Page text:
Fantasy Basketball Strategy to Consider


Have you ever thought of playing season long fantasy basketball? Well whether you are a rookie playing for the first time or a 12-year veteran, the first initial step that all fantasy basketball players must make is to know the league rules and settings. Questions to ask yourself in order to prepare yourself for what lies ahead: Is it a head-to-head, points, or rotisserie league? What is the roster construction like? Is there a requirement to start two centers? How many and what stat categories are in your league settings? All these questions will lead you down a path to search for the best fantasy draft strategy to use.

The Bulletproof Draft Strategy

The draft strategy that I have found to be most effective that will hopefully help you dominate your league is the point guard/power forward draft strategy. This strategy if executed properly will keep you in the conversation for possible league winner all season long. The strategy is fairly simple. What fantasy managers want to do is load up on as many point guards and power forwards in the draft that has multiple position flexibility and produce stats across several scoring categories. Try to focus on point guards that may be listed as shooting guards as well. Point guards will contribute to points, assists, 3-pointers made, and steals.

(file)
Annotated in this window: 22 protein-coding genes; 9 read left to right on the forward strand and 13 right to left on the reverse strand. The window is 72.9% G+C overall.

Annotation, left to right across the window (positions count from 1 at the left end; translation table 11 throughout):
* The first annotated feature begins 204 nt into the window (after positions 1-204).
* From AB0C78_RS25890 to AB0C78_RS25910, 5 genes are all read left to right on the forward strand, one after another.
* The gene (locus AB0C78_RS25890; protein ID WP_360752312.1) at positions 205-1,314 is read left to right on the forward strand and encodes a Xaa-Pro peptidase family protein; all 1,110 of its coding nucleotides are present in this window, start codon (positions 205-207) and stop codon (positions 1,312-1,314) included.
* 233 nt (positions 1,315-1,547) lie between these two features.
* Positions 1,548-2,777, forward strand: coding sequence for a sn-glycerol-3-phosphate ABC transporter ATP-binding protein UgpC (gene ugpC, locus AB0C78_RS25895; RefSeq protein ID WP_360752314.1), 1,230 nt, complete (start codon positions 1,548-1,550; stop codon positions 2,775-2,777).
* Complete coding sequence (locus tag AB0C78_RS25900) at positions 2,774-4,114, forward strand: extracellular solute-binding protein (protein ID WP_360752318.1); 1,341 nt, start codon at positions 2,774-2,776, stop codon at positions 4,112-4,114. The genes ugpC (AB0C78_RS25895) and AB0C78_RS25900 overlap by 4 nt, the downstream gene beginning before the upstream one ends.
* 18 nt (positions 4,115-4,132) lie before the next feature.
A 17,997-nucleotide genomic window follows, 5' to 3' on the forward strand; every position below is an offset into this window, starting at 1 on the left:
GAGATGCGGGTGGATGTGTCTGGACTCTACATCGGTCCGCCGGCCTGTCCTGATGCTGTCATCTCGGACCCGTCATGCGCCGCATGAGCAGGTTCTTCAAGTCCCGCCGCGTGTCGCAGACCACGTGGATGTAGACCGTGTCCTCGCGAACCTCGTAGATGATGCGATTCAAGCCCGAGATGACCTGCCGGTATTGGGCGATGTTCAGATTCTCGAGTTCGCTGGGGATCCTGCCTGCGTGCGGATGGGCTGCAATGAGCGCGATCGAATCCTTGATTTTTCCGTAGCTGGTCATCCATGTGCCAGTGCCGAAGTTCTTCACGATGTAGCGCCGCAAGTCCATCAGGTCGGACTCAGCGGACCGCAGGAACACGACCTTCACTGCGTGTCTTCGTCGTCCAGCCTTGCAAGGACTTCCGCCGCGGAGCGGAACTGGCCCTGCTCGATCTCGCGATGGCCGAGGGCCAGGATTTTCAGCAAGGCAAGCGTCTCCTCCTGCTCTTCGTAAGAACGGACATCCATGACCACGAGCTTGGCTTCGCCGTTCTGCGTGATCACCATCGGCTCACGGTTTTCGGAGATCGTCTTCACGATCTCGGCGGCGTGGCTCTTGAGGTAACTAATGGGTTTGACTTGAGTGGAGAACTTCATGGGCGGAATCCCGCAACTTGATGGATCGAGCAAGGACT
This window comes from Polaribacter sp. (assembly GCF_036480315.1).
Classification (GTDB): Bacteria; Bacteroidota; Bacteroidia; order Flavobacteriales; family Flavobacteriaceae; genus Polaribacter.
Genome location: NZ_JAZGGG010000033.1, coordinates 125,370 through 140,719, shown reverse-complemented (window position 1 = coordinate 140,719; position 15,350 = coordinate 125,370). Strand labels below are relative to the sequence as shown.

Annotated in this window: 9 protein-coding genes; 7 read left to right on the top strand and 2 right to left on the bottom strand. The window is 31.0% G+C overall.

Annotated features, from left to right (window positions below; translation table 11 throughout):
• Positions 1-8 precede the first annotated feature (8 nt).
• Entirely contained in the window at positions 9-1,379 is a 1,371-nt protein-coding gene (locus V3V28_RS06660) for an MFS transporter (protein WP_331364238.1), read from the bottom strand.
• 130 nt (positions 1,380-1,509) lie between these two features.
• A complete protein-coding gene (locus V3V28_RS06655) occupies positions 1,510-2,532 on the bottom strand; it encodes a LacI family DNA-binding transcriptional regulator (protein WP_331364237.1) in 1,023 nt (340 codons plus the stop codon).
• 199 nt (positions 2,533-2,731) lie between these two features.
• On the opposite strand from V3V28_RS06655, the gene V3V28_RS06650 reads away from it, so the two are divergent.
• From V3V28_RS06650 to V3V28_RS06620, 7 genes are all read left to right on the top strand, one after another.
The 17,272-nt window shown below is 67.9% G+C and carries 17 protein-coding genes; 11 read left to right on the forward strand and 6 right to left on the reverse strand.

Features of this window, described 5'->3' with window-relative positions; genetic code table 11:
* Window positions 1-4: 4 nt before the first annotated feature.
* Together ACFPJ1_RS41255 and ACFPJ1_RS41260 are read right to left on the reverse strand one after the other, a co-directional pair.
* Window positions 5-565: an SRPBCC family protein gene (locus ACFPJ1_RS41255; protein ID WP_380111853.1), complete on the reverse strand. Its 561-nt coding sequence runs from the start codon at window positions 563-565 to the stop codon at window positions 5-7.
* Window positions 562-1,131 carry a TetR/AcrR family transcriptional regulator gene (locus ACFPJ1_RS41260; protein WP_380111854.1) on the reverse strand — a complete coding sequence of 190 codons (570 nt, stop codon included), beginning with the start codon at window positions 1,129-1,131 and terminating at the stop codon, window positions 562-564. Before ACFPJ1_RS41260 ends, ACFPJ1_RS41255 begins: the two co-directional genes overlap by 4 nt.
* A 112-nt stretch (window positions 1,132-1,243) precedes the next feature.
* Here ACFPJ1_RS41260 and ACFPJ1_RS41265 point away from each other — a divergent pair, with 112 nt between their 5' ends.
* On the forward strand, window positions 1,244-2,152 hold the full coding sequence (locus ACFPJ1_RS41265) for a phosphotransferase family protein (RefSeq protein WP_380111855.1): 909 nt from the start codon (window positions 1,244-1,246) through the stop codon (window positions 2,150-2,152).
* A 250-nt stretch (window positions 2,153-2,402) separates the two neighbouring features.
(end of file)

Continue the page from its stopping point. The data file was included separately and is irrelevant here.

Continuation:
The best power forwards to target in the draft are the ones that have additional position designations, like small forward, but preferably center. Power forwards provide points, rebounds, and block shots. When you put this team altogether you have a team that will easily cover six out of seven categories in a 7-category league. The only category that you will normally punt and lose every week will be the turnover category due to all the ball handlers on your team. The reason why this is a bulletproof strategy is because it focuses on the categories that are scarce in fantasy basketball leagues like, assists, steals, blocks, and 3-pointers made. 

After accumulating your roster, the composition of your team should be as follows: 

  • Guards and small forwards that shine in points, assists, steals, and 3-pointers made with a good free throw percentage.
  • Power forwards and centers that usually dominate in the paint and exceed in points, rebounds, and blocks with a solid field goal percentage. 

Remember that this is only the beginning. It should provide a great foundational starting point but in-season management and working the waiver wire will help you stay in contention for the championship all season long. 

 

If you would like to further discuss this you may reach me on Twitter at smooth1074.


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